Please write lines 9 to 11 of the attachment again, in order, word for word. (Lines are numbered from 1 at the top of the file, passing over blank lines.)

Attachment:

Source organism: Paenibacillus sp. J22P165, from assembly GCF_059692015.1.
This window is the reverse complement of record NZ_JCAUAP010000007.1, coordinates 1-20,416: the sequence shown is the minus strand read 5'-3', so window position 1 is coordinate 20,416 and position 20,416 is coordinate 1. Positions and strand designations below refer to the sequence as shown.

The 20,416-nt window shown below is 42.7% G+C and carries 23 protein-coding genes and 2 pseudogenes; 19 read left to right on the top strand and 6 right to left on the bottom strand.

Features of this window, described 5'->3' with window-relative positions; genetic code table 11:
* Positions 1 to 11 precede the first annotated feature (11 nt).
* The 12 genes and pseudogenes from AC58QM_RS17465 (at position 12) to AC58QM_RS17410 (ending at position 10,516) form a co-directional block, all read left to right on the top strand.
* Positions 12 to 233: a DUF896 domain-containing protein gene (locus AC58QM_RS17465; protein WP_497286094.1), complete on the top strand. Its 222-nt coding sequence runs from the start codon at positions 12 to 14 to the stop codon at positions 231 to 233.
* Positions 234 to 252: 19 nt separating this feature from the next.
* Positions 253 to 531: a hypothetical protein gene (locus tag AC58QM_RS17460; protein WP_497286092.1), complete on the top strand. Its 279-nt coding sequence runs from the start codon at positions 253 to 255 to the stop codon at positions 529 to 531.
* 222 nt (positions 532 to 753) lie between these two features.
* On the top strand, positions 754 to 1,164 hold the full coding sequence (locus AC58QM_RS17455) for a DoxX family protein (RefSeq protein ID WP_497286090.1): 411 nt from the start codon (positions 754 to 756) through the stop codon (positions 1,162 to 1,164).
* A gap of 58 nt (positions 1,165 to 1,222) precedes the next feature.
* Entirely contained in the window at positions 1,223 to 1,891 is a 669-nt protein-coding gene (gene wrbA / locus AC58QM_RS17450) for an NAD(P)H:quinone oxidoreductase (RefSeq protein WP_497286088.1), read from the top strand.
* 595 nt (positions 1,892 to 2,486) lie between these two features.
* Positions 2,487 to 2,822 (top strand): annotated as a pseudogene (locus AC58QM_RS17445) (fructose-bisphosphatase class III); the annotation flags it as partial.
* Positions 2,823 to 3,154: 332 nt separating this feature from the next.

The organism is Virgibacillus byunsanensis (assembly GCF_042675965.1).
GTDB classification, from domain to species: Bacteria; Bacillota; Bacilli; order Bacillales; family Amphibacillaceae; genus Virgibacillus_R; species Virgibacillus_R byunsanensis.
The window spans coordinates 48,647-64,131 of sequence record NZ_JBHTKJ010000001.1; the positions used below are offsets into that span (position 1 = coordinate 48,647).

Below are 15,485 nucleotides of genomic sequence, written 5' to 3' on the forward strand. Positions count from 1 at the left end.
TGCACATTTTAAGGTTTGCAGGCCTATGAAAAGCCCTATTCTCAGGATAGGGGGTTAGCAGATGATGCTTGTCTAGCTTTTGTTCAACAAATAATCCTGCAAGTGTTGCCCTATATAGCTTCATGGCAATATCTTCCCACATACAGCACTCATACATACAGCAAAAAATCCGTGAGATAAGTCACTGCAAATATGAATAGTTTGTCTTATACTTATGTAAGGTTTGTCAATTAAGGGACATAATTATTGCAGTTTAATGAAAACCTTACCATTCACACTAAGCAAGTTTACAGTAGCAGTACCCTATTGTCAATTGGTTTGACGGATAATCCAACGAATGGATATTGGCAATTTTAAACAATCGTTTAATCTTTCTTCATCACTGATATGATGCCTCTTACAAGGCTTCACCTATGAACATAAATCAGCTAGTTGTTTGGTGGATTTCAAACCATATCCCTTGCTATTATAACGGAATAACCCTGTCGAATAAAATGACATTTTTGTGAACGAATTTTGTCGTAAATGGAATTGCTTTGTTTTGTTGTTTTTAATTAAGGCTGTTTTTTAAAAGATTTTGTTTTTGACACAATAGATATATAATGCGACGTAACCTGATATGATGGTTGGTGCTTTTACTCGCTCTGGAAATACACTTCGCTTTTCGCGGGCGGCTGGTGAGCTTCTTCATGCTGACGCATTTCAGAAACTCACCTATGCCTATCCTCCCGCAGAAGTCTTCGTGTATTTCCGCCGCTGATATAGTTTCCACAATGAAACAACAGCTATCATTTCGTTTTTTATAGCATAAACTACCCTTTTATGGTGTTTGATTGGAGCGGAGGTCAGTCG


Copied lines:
* Positions 253 to 531: a hypothetical protein gene (locus tag AC58QM_RS17460; protein WP_497286092.1), complete on the top strand. Its 279-nt coding sequence runs from the start codon at positions 253 to 255 to the stop codon at positions 529 to 531.
* 222 nt (positions 532 to 753) lie between these two features.
* On the top strand, positions 754 to 1,164 hold the full coding sequence (locus AC58QM_RS17455) for a DoxX family protein (RefSeq protein ID WP_497286090.1): 411 nt from the start codon (positions 754 to 756) through the stop codon (positions 1,162 to 1,164).